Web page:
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Solar panels to produce hydrogen - Companies

Solar panels to produce hydrogen – Companies

The tests having proved conclusive, two bioengineers from KU Leuven hope to see solar panels producing hydrogen rather than electricity by 2030.

Even in the desert, the air contains water vapour. Hence the idea of ​​asking the sun to provide the energy needed to split these water molecules into hydrogen and oxygen. Convinced of the soundness of their reasoning, Jan Rongé and Tom Bosserez have been striving since 2011 to develop solar panels capable of achieving such hydro…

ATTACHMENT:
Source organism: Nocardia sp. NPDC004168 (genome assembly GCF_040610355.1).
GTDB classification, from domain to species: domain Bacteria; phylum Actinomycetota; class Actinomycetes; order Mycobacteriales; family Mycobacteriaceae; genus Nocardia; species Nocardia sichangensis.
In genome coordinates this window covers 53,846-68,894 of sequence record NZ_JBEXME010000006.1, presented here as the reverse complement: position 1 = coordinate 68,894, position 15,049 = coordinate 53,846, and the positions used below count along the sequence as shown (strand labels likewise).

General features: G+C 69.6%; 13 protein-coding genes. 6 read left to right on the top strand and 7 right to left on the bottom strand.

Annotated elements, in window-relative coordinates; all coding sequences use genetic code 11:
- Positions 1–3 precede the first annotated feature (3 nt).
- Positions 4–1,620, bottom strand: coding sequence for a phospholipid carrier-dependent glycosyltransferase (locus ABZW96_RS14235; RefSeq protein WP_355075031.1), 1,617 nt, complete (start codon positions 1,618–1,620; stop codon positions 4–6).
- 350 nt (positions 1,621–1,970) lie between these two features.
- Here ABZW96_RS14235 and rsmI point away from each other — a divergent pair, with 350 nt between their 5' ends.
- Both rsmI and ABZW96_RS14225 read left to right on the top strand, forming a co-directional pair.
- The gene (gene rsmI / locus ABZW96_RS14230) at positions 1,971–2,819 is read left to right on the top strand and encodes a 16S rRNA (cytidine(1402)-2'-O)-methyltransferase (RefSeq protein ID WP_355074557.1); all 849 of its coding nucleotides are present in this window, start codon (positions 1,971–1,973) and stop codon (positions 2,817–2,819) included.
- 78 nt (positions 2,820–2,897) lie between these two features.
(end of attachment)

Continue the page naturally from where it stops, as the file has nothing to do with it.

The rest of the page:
Even in the desert, the air contains water vapour. Hence the idea of ​​asking the sun to provide the energy needed to split these water molecules into hydrogen and oxygen. Convinced of the validity of their reasoning, Jan Rongé and Tom Bosserez have been striving since 2011 to develop solar panels capable of carrying out such hydrolysis at a competitive price without resorting to expensive components, or even precious metals. Thus was born within the KU Leuven the Solhyd project with Professor Johan Martens as mentor. Even if they remain discreet about the materials and techniques used (patent applications are still in progress), they think they have succeeded and plan to launch into industrial production. The yields obtained are in fact of the order of 15%, which is significantly higher than the yield offered by conventional industrial processes. Carbon neutral, the technique is environmentally foolproof: the hydrogen produced can indeed be easily stored and transported and the oxygen released, released into nature without harming the latter. Used in a fuel cell to produce electricity, hydrogen only leaves pure water as a by-product! As for the potential market, it is all the more enormous since in many areas, such as long-distance transport, hydrogen far outweighs electricity. Today, the three friends believe the time has come to transform their project into a spin-off which will bear the name given to the project: Solhyd. In the meantime, a new prototype has been developed with the help of the Leuven engineering firm Comate. It will be produced at the rate of 5,000 copies per year in the TRANSfarm research center established in Lovenjoel.

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